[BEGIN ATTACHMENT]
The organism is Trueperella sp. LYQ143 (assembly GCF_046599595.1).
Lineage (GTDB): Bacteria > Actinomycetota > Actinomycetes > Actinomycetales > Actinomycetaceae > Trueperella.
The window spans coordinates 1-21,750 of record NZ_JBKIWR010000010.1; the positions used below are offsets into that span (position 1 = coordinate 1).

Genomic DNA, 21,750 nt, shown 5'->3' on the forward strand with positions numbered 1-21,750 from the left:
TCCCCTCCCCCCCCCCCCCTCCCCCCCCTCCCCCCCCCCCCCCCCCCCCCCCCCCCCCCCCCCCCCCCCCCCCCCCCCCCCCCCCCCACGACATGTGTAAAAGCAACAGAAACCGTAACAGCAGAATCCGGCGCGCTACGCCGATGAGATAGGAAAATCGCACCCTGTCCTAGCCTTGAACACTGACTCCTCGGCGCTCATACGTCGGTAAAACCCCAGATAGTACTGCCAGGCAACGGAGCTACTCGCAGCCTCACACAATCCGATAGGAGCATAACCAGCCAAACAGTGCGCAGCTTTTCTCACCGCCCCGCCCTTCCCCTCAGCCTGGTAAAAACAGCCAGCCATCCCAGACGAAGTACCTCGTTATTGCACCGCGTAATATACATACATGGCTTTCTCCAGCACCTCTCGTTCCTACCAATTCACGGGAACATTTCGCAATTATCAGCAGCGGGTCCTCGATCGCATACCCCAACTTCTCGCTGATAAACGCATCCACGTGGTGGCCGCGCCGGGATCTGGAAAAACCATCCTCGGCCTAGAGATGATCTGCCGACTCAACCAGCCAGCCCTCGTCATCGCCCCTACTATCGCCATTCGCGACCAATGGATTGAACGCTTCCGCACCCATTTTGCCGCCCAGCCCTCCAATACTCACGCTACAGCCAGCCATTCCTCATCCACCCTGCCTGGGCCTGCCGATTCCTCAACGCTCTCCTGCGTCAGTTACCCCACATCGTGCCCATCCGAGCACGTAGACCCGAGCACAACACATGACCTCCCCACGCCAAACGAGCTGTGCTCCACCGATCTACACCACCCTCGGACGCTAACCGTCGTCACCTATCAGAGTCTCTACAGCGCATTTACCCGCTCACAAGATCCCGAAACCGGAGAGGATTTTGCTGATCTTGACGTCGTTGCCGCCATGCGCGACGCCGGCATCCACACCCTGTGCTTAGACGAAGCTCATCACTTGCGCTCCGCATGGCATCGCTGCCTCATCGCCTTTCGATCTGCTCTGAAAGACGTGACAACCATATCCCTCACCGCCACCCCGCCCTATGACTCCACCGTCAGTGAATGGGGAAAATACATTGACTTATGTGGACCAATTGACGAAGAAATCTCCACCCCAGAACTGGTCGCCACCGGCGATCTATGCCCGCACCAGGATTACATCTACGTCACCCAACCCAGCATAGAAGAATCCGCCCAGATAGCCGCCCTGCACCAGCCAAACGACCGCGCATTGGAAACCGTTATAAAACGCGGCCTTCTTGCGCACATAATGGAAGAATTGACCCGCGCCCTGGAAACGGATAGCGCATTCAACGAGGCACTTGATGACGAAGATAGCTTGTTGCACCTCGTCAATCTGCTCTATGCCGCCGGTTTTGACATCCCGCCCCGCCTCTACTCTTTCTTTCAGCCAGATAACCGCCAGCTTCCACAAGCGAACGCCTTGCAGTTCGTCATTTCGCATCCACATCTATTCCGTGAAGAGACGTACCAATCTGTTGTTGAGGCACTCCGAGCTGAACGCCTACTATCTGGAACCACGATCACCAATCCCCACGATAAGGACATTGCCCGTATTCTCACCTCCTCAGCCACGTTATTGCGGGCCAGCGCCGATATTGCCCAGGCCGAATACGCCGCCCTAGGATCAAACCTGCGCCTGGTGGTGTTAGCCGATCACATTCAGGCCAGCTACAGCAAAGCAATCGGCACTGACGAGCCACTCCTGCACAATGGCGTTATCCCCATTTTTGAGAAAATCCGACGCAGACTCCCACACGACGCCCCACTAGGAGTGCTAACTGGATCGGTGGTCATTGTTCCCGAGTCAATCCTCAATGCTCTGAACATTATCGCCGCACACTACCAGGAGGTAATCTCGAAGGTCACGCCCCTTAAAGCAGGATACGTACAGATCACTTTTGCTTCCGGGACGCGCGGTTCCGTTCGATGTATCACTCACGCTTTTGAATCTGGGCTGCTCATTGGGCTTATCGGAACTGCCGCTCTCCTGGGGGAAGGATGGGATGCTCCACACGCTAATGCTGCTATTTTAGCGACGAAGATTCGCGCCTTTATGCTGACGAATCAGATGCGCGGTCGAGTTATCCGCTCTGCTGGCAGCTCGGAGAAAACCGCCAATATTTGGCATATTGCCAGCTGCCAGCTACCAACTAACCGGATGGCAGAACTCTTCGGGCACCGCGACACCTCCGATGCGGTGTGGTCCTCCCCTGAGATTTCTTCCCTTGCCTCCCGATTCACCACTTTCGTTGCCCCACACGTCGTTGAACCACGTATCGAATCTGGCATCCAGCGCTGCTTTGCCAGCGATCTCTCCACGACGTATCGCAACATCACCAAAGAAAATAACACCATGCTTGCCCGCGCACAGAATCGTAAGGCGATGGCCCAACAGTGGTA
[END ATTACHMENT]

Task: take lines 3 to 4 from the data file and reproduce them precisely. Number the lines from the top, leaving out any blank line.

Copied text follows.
The window spans coordinates 1-21,750 of record NZ_JBKIWR010000010.1; the positions used below are offsets into that span (position 1 = coordinate 1).

Genomic DNA, 21,750 nt, shown 5'->3' on the forward strand with positions numbered 1-21,750 from the left: